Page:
Where to buy a car is the most expensive in the world

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The light train rushes on the rails. In the crowded car, a passenger is listening to an American sitcom ; a little girl chatters and stamps on her seat. A typical scene of travel by public transport, if it were not for the decor: the autonomous vehicle progresses in the hollow of a sort of residential valley whose cliffs are high residential towers. Not a car is visible in the vicinity.

This scene, sketched in the new city of Punggol, suggests that cars play a secondary role in Singapore. The reality is more complex: outside the residential micro-districts, impeccable motor vehicles drive at high speed on wide boulevards. The car is here a prestigious instrument.

“Singapore is the most expensive place in the world for cars,” says bluntly Victor Tan, a soft, round-faced 36-year-old sales consultant at a car dealership. Singapore sits at the top of Deutsche Bank’s global rankings . A medium-sized car is twice as expensive there as in Copenhagen or Oslo, which occupy the 2 nd  and 3 rd  echelons of the ranking.

Fishermen try their luck in the waters of Lower Seletar Reservoir Park, one of Singapore’s freshwater reservoirs, at the foot of the North-South metro line. The public transport network is constantly boiling. By 2030, three new metro lines will be built or completed.

The objective was initially motivated by the lack of space, but climatic considerations now also weigh in the balance. The initially incongruous experience of the country-laboratory is now of interest to the rest of the world.

Five times fewer cars

Currently, a Toyota Corolla costs $140,000 in Singapore, including taxes and certificate (1.00 Canadian dollars = 1.04 Singapore dollars). In Quebec, the same car retails from $29,000, taxes included. An entry-level Mercedes-Benz costs $240,000 in lion city. In La Belle Province, the same sedan costs $66,000, taxes included.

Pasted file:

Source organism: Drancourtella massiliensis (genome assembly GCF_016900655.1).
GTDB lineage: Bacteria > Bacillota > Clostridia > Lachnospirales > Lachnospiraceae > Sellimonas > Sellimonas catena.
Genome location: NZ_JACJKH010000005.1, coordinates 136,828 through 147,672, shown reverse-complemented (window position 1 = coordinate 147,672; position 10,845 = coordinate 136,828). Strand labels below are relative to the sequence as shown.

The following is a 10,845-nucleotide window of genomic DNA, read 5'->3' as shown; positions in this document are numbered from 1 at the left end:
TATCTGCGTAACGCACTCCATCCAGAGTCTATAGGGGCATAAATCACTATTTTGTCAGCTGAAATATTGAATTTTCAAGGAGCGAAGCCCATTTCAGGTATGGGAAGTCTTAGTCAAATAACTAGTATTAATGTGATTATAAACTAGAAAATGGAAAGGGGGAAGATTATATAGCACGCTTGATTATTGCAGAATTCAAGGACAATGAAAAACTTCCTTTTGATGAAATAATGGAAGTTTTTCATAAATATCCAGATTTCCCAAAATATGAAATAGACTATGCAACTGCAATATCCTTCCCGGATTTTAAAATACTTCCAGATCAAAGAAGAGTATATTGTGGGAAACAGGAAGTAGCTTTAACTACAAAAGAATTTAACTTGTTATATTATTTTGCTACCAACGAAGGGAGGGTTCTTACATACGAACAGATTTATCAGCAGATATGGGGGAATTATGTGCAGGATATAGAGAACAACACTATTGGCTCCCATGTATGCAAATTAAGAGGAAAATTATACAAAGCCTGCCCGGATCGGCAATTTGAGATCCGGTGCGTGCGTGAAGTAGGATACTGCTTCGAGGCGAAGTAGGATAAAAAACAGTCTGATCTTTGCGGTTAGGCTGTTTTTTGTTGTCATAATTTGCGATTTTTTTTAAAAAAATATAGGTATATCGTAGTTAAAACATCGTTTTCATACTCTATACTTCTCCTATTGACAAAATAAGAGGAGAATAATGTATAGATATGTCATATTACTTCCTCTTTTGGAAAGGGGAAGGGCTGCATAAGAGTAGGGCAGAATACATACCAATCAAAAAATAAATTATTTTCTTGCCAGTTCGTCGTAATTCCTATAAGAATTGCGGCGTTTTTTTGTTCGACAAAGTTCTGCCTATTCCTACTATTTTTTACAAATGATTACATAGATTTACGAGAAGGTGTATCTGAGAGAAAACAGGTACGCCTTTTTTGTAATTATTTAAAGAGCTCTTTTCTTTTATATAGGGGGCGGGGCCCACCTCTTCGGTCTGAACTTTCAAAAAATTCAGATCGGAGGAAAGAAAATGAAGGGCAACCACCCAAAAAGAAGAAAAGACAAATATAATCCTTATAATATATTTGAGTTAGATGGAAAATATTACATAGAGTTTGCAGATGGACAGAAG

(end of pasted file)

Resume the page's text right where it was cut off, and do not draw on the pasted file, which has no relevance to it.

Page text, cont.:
The centerpiece of Singaporean taxation consists of an “eligibility certificate”, essential to owning a vehicle. A limited number of these certificates, valid for 10 years, are issued by the government. Every two weeks, the available certificates — freed up by the destruction of a vehicle or by its sale abroad — are put up for auction. In early October, they sold for over $80,000 each.

Users of the North-South line of the MRT (Mass Rapid Transit) in the early evening. Even at rush hour the subway cars never seem crowded.

In addition, buyers of a new car must pay general property tax (7%), excise duty (20%), additional registration fees (from 100%) and, since 2018 , pay a penalty if it is a very polluting vehicle (up to $25,000). Gasoline costs about $2.50 per litre, and tolls are imposed.

says a laughing Mr. Tan, himself the owner of a Honda Civic that paid nearly $100,000 in 2018. Singaporeans, who pay very little income tax, like to “strut around” with their new vehicle and make trips to Malaysia, on the other side of the Strait of Johor.

The gradual implementation of these dissuasive measures over the past fifty years means that Singapore today has five times fewer vehicles per inhabitant than North American cities, explains Paul Barter, an independent expert on transport issues. “The government is not very democratic, so it had the luxury of being able to impose these unpopular policies and come out unscathed,” he said as he strolled through the Kovan neighborhood.

Paradoxically, motorists benefit, because of their small number, from an excellent service. No traffic jam affects the country. The very dynamic toll system plays a big part in this. The rates depend, for each segment of boulevard or motorway, on the time of day and of the week. The toll booths are regularly reviewed to avoid slowdowns. Thanks to this system and the very efficient road network, “a third of households that own a car are doing an excellent business”, estimates Mr. Barter, who has lived in Singapore since 2000.

This native Australian had made an appointment with Le Devoir near a station of the “Mass Rapid Transit” (MRT), the Singapore metro. The six lines and their 130 stations extend their tentacles over the whole country, which can be crossed from end to end in an hour and a half by metro. Two light rail lines, with 40 stations, complete the rail network. Dozens of bus lines are attached to the transport network. The price of a metro trip varies between $1.50 and $2.50, depending on the distance travelled.

Barter believes. The frequency of buses sometimes leaves something to be desired. Moreover, outside residential areas, it is difficult for users to reach bus stops, as the boulevards are so wide and the pedestrian crossings so rare. Urban planning thus confines pedestrians to well-defined areas, outside the playground of cars.

In the new city of Punggol in Singapore, the autonomous vehicle of the LRT (Light Rail Transit or light metro) progresses in the hollow of a kind of residential valley, whose cliffs are high residential towers.

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